Since these pages were written, alas! this amiable and learned divine has passed away to his heavenly rest, leaving an odour behind him of rich and pleasant memories, none the least of which is the deeply cherished recollection of the writer's visit to the manse and braes of Bendochy only a few short months before his departure hence. Although feebler in body, he seemed stronger in spirit, his conversation being characterised by all the ardour and exuberance of youth. But his work was done, and premonitions were not awanting that the summons was already on the wing, and the chariot ready!

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THE parish of Blairgowrie, which we have now reached, adjoins that of Bendochy, and lies on the north side of the valley of Strathmore, stretching along the gently rising heights till it terminates on the lofty summits of the Grampian mountains. The barony once formed a part of the extensive possessions of the family of Gowrie, and the name is, doubtless derived from the Gaelic word Blaar,- —a place where moor and moss abound, with the addition of Gowrie, as the ancient name of the district.

The parish is unusually rich in lochs, rivers, bridges, and old castles. Of the first there are no less than six, viz. the Stormont Loch, Black Loch, White Loch, Fingask Loch, the Monkmyre Loch, and Ardblair or the Rae Loch. The rivers connected with the parish are the Ardle, and Blackwater, the Lunan, and the Lornty, all these united forming the Ericht, which flows along the north-east boundary of the parish, and

falls into the Isla, as already noticed, at Cupar Grange. There are five bridges in the parish, viz. the Bridge of Blairgowrie, across the Ericht; the Bridge of Craighall, where it recrosses the river; the Bridge of Cally, where it crosses the Ardle; the Bridge of Carsie, by which it crosses the water of Lunan, and the Bridge of Lornty, where the old military road crossed the the Lornty. Of castles, we have Craighall, Lady Lindsay's Castle, of which more anon; Newton Castle, situated close to the town, commanding one of the finest prospects of the great valley of Strathmore; Drumlochy Castle, on the north side of the Lornty Burn, the ruins of a once noble fortress; and at a short distance to the west of Drumlochy Castle on the opposite side of a deep ravine, the imposing ruins of the ancient Castle of Glasclune, which played no inconsiderable part in the bloody feuds between the Herons of Drumlochy and the Blairs of Glasclune.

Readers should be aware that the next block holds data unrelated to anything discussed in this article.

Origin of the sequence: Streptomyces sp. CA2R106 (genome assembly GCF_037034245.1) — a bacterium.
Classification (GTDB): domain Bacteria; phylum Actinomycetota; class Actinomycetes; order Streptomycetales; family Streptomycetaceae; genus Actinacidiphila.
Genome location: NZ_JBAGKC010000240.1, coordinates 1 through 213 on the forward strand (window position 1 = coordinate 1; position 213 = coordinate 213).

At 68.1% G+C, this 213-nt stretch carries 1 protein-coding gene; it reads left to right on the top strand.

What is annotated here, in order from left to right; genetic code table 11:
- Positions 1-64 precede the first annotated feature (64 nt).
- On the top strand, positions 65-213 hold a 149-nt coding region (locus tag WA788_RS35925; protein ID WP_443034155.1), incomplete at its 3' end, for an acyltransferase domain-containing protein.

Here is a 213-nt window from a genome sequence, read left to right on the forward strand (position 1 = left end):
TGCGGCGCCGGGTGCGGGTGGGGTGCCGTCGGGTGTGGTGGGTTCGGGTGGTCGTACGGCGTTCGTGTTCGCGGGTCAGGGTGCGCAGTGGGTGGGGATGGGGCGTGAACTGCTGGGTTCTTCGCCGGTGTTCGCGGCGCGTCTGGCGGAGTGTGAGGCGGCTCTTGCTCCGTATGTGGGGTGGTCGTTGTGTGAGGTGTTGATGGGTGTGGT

The scenery around Craighall is of the most romantic and magnificent description, and although confined to a comparatively small compass can nevertheless scarcely be excelled not only as an enchanting but perfect embodiment of all that constitutes the essential elements of grandeur and beauty. Wood, water, chasm, rock are finely intermingled in all the light and shade so dear to the lover of Nature in her grandest displays of panoramic sublimity. There, through a deep ravine of savage rocks, their steep acclivities interspersed with the beautiful foliage of the hazel and oak, dark and sullen flows the gloomy river; up yonder on the higher verge of the cliff like the eyrie of the eagle, stands, or rather hangs, in its lone majesty the picturesque, and now classic Craighall, the prototype of the Tully-Veolan of Waverley. All around the scene is most enchantingly beautiful, and while encompassed with the mystical halo of the past, is pregnant with the tragic events of the present; for while our thoughts revert at first to the Baron of Bradwardine, they converge in the end on that fatal catastrophe by which, a few years ago, a young and blooming maiden met a horrible and untimely death by falling from that